Warc Blog

Brand safety hampers programmatic

5 November 2013
NEW YORK: The majority of advertisers and publishers are already using programmatic buying strategies, according to a new survey, but concerns over brand safety could slow future take-up.

The Interactive Advertising Bureau (IAB) and Winterberry Group surveyed more than 250 executive-level thought leaders from across the digital marketing industry for a white paper: Programmatic Everywhere? Data, Technology and the Future of Audience Engagement.

It found that 85% of advertisers and 72% of publishers were currently engaged in programmatic auction strategies. But the two sides of the fence had different reasons for moving towards increased use of programmatic, with 55% of advertisers valuing programmatic buying's ability to effectively engage with target audiences across various digital properties.

Even then, one third of advertisers said brand safety issues were actively inhibiting adoption of programmatic approaches because of decreased control over where their advertising might be viewed.

Publishers, on the other hand, were more likely (63%) to be driven by the need to achieve operational efficiencies in media transactions.

Patrick Dolan, executive vice president and COO, IAB, described the rise in programmatic buying as "a positive sea change for the entire digital industry".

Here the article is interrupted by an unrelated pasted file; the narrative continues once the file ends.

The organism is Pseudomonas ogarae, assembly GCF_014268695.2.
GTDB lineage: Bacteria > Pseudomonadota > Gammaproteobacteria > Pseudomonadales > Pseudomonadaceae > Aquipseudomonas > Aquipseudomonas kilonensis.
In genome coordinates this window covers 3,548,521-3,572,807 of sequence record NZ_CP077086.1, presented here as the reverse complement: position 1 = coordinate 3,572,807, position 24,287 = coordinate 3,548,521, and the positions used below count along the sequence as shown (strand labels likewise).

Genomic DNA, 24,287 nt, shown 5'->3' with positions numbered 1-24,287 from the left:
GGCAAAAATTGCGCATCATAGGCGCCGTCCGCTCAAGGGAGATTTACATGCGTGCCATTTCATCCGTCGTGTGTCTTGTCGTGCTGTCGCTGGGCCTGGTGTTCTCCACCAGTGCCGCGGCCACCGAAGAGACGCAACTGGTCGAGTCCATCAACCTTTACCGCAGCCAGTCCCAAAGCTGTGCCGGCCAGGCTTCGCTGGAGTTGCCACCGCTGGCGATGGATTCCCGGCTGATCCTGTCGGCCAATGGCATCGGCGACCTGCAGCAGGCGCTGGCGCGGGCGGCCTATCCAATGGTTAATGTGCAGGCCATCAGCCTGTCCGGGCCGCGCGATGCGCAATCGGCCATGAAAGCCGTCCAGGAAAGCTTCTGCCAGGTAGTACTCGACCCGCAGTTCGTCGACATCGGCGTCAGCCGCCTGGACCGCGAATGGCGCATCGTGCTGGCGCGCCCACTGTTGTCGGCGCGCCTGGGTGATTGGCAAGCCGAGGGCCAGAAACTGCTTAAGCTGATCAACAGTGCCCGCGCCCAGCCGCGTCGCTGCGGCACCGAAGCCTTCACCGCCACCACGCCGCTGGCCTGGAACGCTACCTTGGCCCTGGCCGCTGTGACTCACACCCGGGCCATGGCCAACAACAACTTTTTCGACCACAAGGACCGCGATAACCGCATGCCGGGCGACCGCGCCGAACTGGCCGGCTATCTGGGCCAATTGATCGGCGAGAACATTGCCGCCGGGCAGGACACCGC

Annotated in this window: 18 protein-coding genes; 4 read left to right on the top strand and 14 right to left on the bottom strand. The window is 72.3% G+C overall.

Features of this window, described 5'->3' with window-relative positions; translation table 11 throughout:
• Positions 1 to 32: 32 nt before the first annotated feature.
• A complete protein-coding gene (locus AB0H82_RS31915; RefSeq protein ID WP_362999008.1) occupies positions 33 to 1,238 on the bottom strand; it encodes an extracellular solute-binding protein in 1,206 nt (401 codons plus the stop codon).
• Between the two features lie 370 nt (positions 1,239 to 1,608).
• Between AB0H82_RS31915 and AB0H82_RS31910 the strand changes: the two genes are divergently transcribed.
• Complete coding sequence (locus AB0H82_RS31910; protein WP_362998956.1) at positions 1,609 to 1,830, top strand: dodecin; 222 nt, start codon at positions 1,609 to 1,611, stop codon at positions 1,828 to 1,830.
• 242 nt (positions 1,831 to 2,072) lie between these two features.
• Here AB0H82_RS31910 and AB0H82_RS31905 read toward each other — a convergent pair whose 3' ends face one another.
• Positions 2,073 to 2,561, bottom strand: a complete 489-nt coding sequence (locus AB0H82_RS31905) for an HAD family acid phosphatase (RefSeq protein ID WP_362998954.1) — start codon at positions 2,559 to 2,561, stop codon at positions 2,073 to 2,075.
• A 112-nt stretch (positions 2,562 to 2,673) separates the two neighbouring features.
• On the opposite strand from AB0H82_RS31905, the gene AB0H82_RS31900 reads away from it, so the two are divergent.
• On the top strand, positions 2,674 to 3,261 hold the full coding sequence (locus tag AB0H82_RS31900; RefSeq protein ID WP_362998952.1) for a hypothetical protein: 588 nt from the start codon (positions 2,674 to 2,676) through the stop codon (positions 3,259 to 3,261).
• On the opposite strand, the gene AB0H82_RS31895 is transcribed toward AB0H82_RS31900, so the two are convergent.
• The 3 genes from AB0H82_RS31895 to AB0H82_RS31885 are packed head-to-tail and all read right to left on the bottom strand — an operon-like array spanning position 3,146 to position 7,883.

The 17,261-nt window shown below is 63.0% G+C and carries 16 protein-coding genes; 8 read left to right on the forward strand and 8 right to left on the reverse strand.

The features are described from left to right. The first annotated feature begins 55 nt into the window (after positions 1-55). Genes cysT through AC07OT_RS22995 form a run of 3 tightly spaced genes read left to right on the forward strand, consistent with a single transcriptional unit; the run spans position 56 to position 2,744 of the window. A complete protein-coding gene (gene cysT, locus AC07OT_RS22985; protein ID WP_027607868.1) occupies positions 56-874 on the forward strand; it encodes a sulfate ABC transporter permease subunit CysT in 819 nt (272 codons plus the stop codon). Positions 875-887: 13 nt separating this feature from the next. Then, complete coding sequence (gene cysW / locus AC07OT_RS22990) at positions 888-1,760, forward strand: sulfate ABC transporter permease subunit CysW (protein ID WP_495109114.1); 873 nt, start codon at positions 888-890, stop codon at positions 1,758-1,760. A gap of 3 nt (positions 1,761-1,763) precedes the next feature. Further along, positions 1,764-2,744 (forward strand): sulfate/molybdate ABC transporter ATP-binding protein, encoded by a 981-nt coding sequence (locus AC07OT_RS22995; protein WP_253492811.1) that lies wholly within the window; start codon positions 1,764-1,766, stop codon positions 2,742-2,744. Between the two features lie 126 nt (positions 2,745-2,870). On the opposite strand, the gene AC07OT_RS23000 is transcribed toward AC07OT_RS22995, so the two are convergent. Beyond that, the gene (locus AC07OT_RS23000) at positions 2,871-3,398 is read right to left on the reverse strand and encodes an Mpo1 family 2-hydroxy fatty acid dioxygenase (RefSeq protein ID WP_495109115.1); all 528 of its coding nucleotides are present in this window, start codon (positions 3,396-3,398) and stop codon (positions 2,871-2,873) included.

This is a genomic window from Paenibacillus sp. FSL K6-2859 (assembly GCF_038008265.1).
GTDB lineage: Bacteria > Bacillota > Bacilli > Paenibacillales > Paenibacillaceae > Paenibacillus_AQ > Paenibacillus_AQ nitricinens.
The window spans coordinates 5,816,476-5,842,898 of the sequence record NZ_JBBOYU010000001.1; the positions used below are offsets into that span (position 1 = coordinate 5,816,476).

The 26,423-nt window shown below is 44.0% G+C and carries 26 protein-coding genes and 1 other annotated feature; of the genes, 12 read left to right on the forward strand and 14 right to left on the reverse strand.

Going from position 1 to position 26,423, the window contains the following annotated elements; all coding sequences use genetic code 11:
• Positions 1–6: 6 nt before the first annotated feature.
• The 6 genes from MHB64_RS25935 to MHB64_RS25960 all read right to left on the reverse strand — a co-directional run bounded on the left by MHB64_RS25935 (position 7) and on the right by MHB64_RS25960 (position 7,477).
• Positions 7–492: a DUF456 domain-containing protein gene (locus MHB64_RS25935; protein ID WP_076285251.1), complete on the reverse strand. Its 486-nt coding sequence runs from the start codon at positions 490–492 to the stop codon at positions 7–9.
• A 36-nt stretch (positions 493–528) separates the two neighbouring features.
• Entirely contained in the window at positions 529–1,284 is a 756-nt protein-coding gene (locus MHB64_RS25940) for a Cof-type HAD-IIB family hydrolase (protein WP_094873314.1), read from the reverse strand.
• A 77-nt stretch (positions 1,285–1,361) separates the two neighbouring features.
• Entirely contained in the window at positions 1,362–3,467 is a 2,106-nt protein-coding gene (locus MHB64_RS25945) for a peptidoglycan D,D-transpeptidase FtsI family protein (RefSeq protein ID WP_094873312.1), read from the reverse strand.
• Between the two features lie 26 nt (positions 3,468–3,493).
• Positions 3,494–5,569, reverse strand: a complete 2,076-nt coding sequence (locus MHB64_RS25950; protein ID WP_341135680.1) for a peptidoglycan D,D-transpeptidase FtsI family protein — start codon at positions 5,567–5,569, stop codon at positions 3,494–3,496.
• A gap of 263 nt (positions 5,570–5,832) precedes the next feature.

But he warned that programmatic's full potential would not be realised if the industry didn't address the barriers, such as brand safety, the survey had identified.

His comments were echoed by Jonathan C. Margulies, managing direector of strageic consulting firm Winterberry Group, who said programmatic was "driving a new era of value and performance for marketers, agencies, and publishers, while offering consumers better utility and relevance in their brand interactions".

The white paper also identified five trends it expected to define the future evolution of the programmatic marketing landscape. These included the need to develop a replacement for cookies, as mobile assumed a more central role in consumers' digital lives, and the ability to create customer profiles that could be used across all channels and media properties.

Linked to this was the development of an adequate structure to oversee the supply of critical data, whether that was management platforms and governance strategies as regards access to and security of that information, or the realignment of organisations in the digital marketing supply chain to better aid programmatic execution.

Finally, there was likely to be further consolidation among third-party solutions providers, as marketers currently found it difficult to evaluate and select from the hundreds available.

Data sourced from IAB; additional content by Warc staff

 
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